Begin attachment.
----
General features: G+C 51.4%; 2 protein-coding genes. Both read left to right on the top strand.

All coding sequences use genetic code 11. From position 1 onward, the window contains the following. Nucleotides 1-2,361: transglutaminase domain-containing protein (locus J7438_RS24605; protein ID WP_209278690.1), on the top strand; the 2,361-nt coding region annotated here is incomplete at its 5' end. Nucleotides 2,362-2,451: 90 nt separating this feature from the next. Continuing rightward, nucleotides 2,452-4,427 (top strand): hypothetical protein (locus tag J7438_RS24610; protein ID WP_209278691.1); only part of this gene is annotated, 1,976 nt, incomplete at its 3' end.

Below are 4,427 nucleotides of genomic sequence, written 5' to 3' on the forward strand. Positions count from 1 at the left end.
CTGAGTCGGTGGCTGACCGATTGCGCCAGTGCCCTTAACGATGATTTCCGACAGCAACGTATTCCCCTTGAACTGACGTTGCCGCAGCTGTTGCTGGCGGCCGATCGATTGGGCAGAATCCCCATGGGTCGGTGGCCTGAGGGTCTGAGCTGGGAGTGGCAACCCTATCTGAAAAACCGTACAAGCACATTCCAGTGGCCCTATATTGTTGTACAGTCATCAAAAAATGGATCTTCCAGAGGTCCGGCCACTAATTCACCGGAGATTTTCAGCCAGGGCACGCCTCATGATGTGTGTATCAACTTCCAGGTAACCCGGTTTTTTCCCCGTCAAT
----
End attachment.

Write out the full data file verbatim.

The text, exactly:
General features: G+C 51.4%; 2 protein-coding genes. Both read left to right on the top strand.

All coding sequences use genetic code 11. From position 1 onward, the window contains the following. Nucleotides 1-2,361: transglutaminase domain-containing protein (locus J7438_RS24605; protein ID WP_209278690.1), on the top strand; the 2,361-nt coding region annotated here is incomplete at its 5' end. Nucleotides 2,362-2,451: 90 nt separating this feature from the next. Continuing rightward, nucleotides 2,452-4,427 (top strand): hypothetical protein (locus tag J7438_RS24610; protein ID WP_209278691.1); only part of this gene is annotated, 1,976 nt, incomplete at its 3' end.

Below are 4,427 nucleotides of genomic sequence, written 5' to 3' on the forward strand. Positions count from 1 at the left end.
CTGAGTCGGTGGCTGACCGATTGCGCCAGTGCCCTTAACGATGATTTCCGACAGCAACGTATTCCCCTTGAACTGACGTTGCCGCAGCTGTTGCTGGCGGCCGATCGATTGGGCAGAATCCCCATGGGTCGGTGGCCTGAGGGTCTGAGCTGGGAGTGGCAACCCTATCTGAAAAACCGTACAAGCACATTCCAGTGGCCCTATATTGTTGTACAGTCATCAAAAAATGGATCTTCCAGAGGTCCGGCCACTAATTCACCGGAGATTTTCAGCCAGGGCACGCCTCATGATGTGTGTATCAACTTCCAGGTAACCCGGTTTTTTCCCCGTCAAT